In Children, Degrees of Guilt Aren't a Bad Thing

via NYTimes, Viktor RoenNYTimes writer John Tierney explores the work of University of Iowa researcher Grazyna Kochanska, who has tracked children for 20 years, exploring concepts like guilt, self-control, appeasement, and atonement on the path to adulthood.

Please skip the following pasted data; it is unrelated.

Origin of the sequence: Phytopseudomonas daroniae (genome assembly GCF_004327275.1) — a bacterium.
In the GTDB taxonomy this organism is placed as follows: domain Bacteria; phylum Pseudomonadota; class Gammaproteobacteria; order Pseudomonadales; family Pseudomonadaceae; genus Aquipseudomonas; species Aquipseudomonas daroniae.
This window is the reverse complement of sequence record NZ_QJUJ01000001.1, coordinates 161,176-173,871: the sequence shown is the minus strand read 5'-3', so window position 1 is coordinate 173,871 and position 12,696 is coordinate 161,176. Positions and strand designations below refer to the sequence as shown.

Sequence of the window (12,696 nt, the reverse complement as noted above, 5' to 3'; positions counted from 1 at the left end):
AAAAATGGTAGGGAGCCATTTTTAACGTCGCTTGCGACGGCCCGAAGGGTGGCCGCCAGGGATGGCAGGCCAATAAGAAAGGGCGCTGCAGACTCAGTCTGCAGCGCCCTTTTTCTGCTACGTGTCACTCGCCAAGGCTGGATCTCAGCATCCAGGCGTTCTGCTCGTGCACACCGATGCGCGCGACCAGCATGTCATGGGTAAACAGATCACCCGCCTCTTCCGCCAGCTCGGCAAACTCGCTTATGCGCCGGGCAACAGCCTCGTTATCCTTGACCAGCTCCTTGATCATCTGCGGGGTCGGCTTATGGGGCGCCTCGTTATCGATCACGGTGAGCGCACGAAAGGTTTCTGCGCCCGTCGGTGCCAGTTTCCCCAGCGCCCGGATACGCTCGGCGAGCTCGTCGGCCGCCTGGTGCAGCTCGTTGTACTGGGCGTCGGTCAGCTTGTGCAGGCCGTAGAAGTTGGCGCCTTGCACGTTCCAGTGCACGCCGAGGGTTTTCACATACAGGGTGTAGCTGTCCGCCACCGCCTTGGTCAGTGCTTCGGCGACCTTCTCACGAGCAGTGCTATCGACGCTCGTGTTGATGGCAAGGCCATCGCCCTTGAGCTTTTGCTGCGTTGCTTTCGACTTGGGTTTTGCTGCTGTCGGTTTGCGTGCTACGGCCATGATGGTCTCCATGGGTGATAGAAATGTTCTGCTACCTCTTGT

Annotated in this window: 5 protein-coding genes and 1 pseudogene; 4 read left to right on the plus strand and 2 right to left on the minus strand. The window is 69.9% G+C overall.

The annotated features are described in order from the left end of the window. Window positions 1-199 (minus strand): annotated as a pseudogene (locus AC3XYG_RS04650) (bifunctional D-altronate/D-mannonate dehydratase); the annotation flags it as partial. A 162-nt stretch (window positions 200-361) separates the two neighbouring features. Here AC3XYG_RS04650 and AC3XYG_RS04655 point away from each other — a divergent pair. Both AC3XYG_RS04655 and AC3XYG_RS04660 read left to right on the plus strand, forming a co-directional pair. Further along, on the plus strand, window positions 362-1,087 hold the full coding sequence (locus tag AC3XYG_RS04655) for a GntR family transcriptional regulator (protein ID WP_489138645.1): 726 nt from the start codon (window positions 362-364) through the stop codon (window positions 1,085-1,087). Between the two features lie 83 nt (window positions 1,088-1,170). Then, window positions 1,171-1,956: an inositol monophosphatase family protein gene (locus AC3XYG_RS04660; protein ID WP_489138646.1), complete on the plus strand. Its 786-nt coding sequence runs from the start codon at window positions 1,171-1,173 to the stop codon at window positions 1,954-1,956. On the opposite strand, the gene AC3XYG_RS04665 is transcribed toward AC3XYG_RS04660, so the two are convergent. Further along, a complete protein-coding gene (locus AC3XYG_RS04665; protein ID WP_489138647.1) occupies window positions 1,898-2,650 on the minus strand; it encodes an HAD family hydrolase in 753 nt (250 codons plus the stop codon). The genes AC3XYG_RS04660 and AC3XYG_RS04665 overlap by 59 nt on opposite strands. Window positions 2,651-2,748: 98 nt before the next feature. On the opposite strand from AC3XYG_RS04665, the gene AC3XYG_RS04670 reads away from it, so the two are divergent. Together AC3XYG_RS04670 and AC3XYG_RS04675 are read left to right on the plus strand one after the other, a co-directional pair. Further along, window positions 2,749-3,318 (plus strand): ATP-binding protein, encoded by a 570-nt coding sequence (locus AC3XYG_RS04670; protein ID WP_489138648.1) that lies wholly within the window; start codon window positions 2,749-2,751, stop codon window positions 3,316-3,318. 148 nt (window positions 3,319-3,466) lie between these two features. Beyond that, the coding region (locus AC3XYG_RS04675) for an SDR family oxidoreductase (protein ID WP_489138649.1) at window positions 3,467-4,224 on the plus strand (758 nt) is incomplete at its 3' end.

Some children’s temperment makes them prone to guilt and others become more guilt-prone thanks to children and other early influences. Recent learnings found that 2-year-olds who showed more chagrin during the broken-toy experiment went on to have fewer behavioral problems over the next five years. That was true even for the ones who scored low on tests measuring their ability to focus on tasks and suppress strong desires to act impulsively.